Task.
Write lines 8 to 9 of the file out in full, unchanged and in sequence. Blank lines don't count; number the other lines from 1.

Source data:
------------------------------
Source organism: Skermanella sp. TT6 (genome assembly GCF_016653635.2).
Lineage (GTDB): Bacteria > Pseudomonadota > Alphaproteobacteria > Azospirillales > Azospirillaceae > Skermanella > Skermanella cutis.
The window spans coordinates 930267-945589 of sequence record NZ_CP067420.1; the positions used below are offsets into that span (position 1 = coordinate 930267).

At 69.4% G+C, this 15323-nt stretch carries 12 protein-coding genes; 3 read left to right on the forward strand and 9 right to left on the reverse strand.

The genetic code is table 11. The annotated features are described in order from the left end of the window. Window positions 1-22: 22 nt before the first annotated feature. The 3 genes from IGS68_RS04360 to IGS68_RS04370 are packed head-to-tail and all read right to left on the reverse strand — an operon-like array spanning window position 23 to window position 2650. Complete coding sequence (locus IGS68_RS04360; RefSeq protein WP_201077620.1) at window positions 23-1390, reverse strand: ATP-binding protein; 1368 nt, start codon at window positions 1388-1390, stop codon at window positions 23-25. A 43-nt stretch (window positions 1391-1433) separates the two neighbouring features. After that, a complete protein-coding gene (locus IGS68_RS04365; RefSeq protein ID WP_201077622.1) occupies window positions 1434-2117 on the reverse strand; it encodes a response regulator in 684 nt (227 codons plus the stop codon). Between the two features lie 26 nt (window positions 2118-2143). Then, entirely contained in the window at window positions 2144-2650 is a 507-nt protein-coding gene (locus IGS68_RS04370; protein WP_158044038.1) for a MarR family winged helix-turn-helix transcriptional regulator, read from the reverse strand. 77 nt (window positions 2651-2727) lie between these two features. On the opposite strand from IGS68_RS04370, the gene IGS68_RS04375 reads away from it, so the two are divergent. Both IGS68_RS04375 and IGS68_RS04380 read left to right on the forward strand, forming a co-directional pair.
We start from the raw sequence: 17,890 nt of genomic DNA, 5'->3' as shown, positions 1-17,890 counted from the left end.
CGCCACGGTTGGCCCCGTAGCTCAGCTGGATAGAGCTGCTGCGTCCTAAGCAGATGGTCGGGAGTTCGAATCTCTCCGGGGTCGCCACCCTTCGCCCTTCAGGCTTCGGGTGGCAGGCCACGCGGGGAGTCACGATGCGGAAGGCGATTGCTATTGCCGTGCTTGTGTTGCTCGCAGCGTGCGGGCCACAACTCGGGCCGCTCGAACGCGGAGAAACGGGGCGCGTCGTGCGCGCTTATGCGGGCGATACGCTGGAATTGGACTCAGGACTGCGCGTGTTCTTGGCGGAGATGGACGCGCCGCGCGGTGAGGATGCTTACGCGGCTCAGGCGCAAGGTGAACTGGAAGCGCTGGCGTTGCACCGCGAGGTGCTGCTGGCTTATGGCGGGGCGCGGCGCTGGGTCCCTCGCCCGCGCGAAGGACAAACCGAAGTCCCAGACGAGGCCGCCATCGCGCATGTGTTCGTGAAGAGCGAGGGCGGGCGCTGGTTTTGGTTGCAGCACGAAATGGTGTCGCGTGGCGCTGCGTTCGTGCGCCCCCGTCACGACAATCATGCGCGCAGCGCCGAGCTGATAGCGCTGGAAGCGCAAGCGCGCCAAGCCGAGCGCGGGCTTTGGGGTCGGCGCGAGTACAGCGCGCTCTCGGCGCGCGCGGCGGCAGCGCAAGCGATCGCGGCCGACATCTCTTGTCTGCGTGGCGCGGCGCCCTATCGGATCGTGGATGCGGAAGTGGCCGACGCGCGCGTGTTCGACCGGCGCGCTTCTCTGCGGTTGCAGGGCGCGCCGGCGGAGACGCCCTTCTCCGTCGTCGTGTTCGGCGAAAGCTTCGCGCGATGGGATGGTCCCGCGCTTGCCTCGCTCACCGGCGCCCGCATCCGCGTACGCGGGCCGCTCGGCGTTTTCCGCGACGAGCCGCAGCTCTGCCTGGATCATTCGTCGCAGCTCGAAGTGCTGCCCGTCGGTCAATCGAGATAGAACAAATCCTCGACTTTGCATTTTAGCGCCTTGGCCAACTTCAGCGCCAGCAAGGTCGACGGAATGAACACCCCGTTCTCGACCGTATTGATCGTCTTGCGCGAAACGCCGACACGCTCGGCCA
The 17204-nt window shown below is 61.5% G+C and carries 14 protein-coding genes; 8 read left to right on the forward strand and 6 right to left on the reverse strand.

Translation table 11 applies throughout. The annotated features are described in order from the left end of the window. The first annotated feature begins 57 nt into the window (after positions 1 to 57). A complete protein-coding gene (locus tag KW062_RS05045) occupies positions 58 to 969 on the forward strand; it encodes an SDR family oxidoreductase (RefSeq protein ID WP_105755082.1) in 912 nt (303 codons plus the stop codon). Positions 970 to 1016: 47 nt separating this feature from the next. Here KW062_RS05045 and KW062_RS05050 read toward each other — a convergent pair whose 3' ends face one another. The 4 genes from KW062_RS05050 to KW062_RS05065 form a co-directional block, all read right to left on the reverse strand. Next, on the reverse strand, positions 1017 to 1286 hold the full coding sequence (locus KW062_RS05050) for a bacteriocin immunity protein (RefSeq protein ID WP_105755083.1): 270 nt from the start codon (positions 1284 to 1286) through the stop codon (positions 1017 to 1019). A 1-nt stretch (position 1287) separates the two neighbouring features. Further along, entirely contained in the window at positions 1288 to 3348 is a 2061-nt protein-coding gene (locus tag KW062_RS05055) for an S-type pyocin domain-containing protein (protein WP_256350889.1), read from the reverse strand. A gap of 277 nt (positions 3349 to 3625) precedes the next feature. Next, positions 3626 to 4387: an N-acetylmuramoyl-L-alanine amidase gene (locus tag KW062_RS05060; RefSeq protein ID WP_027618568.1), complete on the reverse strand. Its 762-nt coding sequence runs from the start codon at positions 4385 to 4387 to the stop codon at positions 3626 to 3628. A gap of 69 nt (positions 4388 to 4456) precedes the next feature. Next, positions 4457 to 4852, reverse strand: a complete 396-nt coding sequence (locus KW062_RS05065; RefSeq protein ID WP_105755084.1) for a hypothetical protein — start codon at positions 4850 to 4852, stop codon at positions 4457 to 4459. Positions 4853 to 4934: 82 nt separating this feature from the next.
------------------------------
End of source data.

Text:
The 17204-nt window shown below is 61.5% G+C and carries 14 protein-coding genes; 8 read left to right on the forward strand and 6 right to left on the reverse strand.

Translation table 11 applies throughout. The annotated features are described in order from the left end of the window. The first annotated feature begins 57 nt into the window (after positions 1 to 57). A complete protein-coding gene (locus tag KW062_RS05045) occupies positions 58 to 969 on the forward strand; it encodes an SDR family oxidoreductase (RefSeq protein ID WP_105755082.1) in 912 nt (303 codons plus the stop codon). Positions 970 to 1016: 47 nt separating this feature from the next. Here KW062_RS05045 and KW062_RS05050 read toward each other — a convergent pair whose 3' ends face one another. The 4 genes from KW062_RS05050 to KW062_RS05065 form a co-directional block, all read right to left on the reverse strand. Next, on the reverse strand, positions 1017 to 1286 hold the full coding sequence (locus KW062_RS05050) for a bacteriocin immunity protein (RefSeq protein ID WP_105755083.1): 270 nt from the start codon (positions 1284 to 1286) through the stop codon (positions 1017 to 1019). A 1-nt stretch (position 1287) separates the two neighbouring features. Further along, entirely contained in the window at positions 1288 to 3348 is a 2061-nt protein-coding gene (locus tag KW062_RS05055) for an S-type pyocin domain-containing protein (protein WP_256350889.1), read from the reverse strand. A gap of 277 nt (positions 3349 to 3625) precedes the next feature. Next, positions 3626 to 4387: an N-acetylmuramoyl-L-alanine amidase gene (locus tag KW062_RS05060; RefSeq protein ID WP_027618568.1), complete on the reverse strand. Its 762-nt coding sequence runs from the start codon at positions 4385 to 4387 to the stop codon at positions 3626 to 3628. A gap of 69 nt (positions 4388 to 4456) precedes the next feature. Next, positions 4457 to 4852, reverse strand: a complete 396-nt coding sequence (locus KW062_RS05065; RefSeq protein ID WP_105755084.1) for a hypothetical protein — start codon at positions 4850 to 4852, stop codon at positions 4457 to 4459. Positions 4853 to 4934: 82 nt separating this feature from the next.